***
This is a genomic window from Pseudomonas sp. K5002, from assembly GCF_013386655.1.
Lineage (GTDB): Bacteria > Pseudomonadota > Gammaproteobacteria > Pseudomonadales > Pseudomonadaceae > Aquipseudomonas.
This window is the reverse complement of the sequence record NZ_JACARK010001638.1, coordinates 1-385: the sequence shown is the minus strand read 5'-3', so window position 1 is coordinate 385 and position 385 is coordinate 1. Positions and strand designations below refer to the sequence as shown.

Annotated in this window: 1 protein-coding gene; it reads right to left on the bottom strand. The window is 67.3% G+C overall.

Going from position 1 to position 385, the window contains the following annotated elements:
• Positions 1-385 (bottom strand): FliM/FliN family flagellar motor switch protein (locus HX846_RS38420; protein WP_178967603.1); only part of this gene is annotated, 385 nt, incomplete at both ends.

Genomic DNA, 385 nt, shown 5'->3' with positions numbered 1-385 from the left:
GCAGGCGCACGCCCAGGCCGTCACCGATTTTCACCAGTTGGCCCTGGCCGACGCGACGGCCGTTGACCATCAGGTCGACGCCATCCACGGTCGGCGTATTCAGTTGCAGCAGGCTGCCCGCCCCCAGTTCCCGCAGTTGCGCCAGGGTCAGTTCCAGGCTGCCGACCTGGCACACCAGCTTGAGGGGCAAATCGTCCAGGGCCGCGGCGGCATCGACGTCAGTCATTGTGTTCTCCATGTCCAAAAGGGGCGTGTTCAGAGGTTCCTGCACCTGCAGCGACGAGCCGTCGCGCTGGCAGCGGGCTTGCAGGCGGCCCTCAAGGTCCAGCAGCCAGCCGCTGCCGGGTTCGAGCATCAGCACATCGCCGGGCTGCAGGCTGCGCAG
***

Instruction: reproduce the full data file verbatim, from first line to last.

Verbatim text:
This is a genomic window from Pseudomonas sp. K5002, from assembly GCF_013386655.1.
Lineage (GTDB): Bacteria > Pseudomonadota > Gammaproteobacteria > Pseudomonadales > Pseudomonadaceae > Aquipseudomonas.
This window is the reverse complement of the sequence record NZ_JACARK010001638.1, coordinates 1-385: the sequence shown is the minus strand read 5'-3', so window position 1 is coordinate 385 and position 385 is coordinate 1. Positions and strand designations below refer to the sequence as shown.

Annotated in this window: 1 protein-coding gene; it reads right to left on the bottom strand. The window is 67.3% G+C overall.

Going from position 1 to position 385, the window contains the following annotated elements:
• Positions 1-385 (bottom strand): FliM/FliN family flagellar motor switch protein (locus HX846_RS38420; protein WP_178967603.1); only part of this gene is annotated, 385 nt, incomplete at both ends.

Genomic DNA, 385 nt, shown 5'->3' with positions numbered 1-385 from the left:
GCAGGCGCACGCCCAGGCCGTCACCGATTTTCACCAGTTGGCCCTGGCCGACGCGACGGCCGTTGACCATCAGGTCGACGCCATCCACGGTCGGCGTATTCAGTTGCAGCAGGCTGCCCGCCCCCAGTTCCCGCAGTTGCGCCAGGGTCAGTTCCAGGCTGCCGACCTGGCACACCAGCTTGAGGGGCAAATCGTCCAGGGCCGCGGCGGCATCGACGTCAGTCATTGTGTTCTCCATGTCCAAAAGGGGCGTGTTCAGAGGTTCCTGCACCTGCAGCGACGAGCCGTCGCGCTGGCAGCGGGCTTGCAGGCGGCCCTCAAGGTCCAGCAGCCAGCCGCTGCCGGGTTCGAGCATCAGCACATCGCCGGGCTGCAGGCTGCGCAG